Annual Las Vegas Film Festival makes its return
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Feature films, selected shorts and music videos reach the Las Vegas Hotel Theater and Shimmer Ballroom once again
Last weekend at the Las Vegas Hotel, many were witness to the Las Vegas Film Festival: a four-day event with screenings, awards and panels, and even a couple of big names along for the ride.
Thursday’s presentations primarily focused on Asian filmmakers, with screenings from movies that have dotted other festivals such as the San Diego Asian Film Festival and Los Angeles Asian Pacific Film Festival. While I didn’t manage to make it down that day for the festivities, the trailer for the Hangover-influenced Hang Loose did look pretty amusing.
Friday expanded into a wider selection with screenings encompassing documentaries on what it’s like to be a Bollywood star to an action thriller that takes place here in Las Vegas.
I opted to head down and catch Satellite of Love, a feature length exploration into what was one of the more odd love stories I’ve seen, yet fortunately wasn’t one of the cheesy romantic flicks typically in theaters.
Without divulging on details of the drama, the visual and audial aesthetics of the film were excellent, with settings taking place at some scenic, remote vineyard in the middle of nowhere with sounds ranging from Chopin to Thee Oh Sees. The ending wasn’t all that satisfying, but it certainly left one wondering.
Saturday brought the bar higher with a full selection of feature films, blocks of short films and appearances by Lea Thompson — who you might remember as Marty McFly’s mom in Back to the Future — and academy award winner Louis Gossett, Jr who won the award for best supporting actor in the 1982 movie An Officer and a Gentleman.
As one might guess, the UNLV Film department was present in the form of an hour and a half presentation of short films.
While the 10 or so films all had a good portion of creativity and entertainment, there were a strong few that really stood out.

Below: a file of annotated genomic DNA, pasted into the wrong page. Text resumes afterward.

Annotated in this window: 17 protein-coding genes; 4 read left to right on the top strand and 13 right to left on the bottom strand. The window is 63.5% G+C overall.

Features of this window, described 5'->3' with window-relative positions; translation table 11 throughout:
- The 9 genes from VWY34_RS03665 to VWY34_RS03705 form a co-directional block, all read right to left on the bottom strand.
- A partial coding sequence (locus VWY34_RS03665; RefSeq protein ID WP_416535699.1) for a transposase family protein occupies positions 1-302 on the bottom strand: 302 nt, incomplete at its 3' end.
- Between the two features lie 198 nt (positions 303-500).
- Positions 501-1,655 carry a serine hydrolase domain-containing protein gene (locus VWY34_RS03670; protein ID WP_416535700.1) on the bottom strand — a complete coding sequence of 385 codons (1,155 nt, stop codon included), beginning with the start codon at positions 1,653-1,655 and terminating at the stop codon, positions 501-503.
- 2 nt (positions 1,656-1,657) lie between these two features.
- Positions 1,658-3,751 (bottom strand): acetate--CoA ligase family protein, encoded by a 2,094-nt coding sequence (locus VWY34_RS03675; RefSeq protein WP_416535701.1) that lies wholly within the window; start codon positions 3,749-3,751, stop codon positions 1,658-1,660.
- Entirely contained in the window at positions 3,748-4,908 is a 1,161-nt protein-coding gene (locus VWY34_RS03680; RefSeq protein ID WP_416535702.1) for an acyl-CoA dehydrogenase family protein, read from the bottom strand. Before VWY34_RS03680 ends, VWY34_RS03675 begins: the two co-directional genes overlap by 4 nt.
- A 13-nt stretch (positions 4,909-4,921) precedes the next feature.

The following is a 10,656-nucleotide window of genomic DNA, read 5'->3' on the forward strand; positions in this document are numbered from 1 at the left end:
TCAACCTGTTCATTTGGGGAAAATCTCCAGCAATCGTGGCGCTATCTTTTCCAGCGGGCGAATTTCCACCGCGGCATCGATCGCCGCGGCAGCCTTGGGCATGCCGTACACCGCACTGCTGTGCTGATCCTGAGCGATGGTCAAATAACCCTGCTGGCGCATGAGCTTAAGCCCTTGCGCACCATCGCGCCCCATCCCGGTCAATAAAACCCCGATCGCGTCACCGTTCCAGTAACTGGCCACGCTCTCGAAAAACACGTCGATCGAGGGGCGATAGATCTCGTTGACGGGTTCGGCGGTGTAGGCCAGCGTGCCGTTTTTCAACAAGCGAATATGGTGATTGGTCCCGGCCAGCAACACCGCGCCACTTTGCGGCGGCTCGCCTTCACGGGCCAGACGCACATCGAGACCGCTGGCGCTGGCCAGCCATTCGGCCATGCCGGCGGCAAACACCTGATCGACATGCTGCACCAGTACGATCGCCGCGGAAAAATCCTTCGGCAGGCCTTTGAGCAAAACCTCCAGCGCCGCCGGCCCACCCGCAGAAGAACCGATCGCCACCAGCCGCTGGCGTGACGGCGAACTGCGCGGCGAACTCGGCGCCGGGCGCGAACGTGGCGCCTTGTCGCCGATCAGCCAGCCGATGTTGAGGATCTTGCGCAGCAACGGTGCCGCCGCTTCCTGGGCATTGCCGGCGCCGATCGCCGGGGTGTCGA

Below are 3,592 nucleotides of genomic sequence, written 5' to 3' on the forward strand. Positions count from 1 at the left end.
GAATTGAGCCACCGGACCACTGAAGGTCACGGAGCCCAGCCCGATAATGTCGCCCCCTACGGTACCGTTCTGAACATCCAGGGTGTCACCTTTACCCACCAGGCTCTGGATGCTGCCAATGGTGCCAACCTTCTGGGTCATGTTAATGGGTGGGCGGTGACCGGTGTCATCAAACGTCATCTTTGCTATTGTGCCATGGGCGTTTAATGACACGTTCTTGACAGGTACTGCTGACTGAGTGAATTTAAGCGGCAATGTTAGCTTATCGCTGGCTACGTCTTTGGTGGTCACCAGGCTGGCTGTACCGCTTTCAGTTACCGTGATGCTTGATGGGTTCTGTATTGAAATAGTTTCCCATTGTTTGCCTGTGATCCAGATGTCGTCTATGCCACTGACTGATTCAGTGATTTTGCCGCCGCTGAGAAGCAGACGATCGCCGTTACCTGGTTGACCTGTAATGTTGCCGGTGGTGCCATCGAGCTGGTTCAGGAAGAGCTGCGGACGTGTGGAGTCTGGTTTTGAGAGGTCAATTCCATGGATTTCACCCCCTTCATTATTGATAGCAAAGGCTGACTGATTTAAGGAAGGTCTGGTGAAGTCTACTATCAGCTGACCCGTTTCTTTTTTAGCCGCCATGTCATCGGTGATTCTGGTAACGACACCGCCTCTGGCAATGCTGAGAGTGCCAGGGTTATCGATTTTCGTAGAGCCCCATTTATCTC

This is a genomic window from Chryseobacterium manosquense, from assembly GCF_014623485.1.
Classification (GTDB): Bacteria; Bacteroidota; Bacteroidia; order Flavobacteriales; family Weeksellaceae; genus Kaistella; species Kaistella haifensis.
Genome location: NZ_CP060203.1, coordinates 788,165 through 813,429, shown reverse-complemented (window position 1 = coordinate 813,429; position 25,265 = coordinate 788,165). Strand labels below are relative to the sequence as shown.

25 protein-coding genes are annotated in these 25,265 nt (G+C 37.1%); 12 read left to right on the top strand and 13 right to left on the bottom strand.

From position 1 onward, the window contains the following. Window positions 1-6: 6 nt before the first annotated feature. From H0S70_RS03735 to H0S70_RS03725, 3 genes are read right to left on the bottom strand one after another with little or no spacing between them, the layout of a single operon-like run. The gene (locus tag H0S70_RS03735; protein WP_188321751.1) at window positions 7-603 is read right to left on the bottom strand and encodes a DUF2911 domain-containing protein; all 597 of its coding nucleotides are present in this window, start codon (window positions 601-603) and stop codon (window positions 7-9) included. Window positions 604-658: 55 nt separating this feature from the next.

Homophobic, directed by Constanza Castro, had the crowd roaring with near-nonstop laughter leading all the way up to its climax, and continuing strongly afterward. Mentioning any of what made it so hilarious would surely give it away, and the title doesn’t really give a good hint of what it’s about. But when it all clicks, it does perfectly.
Ergo Sum, directed by Sigmund Wong, was the only thriller-esque mystery of the bunch, but it managed to hold well on its own with a gritty black and white setting and a plot looking into how the main character woke up in a bathroom with two dead people. The gritty setting plus the nonlinear plotline reminded me of Christopher Nolan’s early films, such as the neo-noir Following and psychological thriller Memento, which surely earns it stars in my book.
My personal favorite was Shrunk, directed by Christine Melton, which focused on a young psychotherapist who has a few issues of his own —well, with his patients — but ends up seeking his own therapist in order to better manage his own sanity. An acid tab popped and a bottle of whiskey abound at points only add to the hilarity. Results? Awesome.
While the Las Vegas Film Festival is certainly no Cannes, nearly no Sundance and still in its humble stages after a few years of existence, it will hopefully grow over time. In the meantime, make sure to keep an eye out for some of the great work the UNLV film students are producing. You’ll be glad you did.